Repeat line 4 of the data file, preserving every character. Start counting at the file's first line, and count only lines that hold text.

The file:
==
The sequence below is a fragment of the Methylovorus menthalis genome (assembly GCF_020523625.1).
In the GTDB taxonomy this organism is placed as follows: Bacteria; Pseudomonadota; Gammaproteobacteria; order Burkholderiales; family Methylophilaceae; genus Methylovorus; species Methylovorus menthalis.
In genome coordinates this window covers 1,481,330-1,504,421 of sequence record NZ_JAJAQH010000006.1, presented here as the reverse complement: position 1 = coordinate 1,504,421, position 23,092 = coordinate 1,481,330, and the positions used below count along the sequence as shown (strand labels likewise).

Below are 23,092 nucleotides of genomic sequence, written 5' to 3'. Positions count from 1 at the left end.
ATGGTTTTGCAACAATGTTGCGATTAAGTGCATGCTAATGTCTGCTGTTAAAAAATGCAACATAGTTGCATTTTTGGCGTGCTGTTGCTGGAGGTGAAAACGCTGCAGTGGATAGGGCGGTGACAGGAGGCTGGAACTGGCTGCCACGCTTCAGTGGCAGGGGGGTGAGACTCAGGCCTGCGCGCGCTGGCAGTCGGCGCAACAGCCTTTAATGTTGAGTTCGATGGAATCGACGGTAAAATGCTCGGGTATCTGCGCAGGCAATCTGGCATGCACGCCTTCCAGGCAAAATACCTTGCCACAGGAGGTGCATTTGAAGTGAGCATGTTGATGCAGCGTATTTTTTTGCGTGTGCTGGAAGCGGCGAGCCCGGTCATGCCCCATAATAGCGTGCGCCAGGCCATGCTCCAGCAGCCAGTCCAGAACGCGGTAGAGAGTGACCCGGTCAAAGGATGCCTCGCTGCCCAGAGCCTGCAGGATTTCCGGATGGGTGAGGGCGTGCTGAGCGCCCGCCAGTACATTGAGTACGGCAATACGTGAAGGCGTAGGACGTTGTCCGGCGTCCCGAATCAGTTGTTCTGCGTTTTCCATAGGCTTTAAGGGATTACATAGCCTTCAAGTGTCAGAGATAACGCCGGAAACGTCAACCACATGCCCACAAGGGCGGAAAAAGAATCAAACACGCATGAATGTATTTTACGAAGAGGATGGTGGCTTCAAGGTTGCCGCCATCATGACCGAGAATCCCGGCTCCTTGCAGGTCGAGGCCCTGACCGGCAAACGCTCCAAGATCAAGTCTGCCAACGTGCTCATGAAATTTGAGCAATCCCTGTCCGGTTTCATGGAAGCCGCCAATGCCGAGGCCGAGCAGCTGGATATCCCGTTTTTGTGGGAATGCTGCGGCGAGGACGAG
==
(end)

Below are 23,092 nucleotides of genomic sequence, written 5' to 3'. Positions count from 1 at the left end.